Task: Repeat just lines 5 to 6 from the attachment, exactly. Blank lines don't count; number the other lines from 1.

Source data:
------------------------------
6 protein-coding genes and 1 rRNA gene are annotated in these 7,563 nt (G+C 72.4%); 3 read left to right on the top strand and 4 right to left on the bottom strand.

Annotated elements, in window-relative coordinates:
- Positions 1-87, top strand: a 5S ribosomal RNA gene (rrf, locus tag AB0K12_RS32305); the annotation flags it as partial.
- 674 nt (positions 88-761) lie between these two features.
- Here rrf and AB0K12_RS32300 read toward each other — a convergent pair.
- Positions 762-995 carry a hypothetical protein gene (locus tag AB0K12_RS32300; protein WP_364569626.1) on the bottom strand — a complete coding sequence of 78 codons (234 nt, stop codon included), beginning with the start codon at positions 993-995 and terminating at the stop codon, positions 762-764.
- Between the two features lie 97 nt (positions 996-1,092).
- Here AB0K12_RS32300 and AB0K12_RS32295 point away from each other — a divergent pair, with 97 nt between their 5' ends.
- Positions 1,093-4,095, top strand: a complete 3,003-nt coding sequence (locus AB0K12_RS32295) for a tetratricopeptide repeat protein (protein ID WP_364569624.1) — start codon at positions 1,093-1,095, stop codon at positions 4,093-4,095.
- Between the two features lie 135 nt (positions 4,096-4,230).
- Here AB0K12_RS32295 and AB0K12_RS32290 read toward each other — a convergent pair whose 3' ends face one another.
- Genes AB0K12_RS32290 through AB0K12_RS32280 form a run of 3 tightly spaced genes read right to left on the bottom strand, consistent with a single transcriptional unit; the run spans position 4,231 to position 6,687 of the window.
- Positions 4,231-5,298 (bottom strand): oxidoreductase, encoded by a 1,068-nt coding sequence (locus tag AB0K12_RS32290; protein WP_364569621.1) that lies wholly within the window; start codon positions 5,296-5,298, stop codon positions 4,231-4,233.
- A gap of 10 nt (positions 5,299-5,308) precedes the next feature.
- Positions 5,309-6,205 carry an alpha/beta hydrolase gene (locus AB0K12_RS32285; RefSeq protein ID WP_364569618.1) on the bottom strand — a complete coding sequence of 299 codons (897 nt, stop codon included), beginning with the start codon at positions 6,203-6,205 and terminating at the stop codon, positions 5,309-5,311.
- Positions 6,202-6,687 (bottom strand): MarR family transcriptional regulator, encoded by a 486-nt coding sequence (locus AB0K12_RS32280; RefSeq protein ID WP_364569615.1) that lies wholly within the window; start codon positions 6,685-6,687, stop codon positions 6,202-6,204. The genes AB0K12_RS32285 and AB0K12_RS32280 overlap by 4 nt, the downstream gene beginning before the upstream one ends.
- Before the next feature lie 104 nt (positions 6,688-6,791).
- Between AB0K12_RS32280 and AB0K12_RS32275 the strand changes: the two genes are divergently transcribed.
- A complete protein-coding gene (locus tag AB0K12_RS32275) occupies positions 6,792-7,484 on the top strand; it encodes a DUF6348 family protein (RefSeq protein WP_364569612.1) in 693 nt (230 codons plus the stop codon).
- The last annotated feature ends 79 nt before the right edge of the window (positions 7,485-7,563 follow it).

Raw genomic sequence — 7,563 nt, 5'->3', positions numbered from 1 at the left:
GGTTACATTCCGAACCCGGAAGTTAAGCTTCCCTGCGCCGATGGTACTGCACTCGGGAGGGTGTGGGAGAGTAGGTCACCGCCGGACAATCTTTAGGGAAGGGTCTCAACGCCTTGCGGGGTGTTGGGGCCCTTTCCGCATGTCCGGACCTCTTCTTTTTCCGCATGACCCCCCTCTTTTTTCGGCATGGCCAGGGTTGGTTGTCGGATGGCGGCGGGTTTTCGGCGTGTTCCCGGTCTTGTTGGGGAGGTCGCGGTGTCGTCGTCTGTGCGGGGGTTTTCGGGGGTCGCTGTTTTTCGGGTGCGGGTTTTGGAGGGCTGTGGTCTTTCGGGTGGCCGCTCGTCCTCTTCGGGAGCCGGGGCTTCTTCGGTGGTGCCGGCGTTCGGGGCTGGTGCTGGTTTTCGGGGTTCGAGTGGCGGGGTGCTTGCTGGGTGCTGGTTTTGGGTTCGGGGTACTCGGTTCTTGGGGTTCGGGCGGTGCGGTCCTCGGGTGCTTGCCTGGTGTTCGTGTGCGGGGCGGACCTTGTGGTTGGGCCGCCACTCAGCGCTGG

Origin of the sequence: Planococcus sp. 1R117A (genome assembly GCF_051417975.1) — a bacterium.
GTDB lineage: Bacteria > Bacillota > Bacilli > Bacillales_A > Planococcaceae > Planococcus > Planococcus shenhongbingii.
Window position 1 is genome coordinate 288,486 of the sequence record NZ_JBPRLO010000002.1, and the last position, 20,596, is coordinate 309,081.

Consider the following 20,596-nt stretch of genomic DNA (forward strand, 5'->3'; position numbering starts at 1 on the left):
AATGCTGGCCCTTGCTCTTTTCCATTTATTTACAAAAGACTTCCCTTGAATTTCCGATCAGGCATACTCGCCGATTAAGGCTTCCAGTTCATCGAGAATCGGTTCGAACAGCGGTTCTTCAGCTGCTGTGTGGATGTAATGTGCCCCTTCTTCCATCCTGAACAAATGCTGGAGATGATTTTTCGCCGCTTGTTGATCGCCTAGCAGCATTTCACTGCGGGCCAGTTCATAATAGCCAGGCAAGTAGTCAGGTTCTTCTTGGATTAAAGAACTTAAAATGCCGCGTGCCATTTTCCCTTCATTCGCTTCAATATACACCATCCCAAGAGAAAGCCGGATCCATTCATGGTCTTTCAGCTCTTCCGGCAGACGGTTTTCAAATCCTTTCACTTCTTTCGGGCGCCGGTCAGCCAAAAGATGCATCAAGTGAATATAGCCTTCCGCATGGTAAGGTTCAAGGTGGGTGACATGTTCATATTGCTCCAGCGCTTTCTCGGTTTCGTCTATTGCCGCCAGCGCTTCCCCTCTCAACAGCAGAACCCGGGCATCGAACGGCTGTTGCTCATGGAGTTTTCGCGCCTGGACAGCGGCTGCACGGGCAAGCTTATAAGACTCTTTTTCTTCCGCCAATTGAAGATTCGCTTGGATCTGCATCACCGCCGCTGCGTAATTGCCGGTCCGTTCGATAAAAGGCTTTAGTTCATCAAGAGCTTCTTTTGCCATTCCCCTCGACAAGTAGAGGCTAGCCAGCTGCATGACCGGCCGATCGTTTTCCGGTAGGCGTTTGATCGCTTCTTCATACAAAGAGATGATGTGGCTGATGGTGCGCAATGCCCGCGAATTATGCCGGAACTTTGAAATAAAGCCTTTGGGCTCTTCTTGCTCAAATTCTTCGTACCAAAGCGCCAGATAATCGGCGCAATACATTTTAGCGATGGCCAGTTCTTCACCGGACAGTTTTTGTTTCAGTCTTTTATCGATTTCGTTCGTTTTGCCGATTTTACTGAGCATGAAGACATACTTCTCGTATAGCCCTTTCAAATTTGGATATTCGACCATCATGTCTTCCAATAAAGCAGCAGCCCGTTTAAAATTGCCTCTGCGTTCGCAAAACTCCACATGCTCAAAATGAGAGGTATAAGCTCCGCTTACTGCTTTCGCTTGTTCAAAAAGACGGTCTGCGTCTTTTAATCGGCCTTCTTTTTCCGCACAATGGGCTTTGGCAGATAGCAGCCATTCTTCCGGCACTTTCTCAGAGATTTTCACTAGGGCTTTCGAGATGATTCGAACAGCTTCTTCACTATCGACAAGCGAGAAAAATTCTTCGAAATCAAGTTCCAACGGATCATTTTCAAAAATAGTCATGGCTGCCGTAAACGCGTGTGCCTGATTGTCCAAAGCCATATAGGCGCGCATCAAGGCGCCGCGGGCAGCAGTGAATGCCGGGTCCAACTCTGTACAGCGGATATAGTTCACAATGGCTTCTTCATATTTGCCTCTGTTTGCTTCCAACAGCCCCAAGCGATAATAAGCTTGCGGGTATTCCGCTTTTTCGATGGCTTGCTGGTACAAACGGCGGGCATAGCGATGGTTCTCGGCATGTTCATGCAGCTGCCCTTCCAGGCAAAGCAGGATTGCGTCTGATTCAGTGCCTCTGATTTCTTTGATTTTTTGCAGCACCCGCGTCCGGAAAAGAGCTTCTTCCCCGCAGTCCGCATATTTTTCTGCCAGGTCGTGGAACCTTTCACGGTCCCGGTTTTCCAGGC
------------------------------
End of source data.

- Here rrf and AB0K12_RS32300 read toward each other — a convergent pair.
- Positions 762-995 carry a hypothetical protein gene (locus tag AB0K12_RS32300; protein WP_364569626.1) on the bottom strand — a complete coding sequence of 78 codons (234 nt, stop codon included), beginning with the start codon at positions 993-995 and terminating at the stop codon, positions 762-764.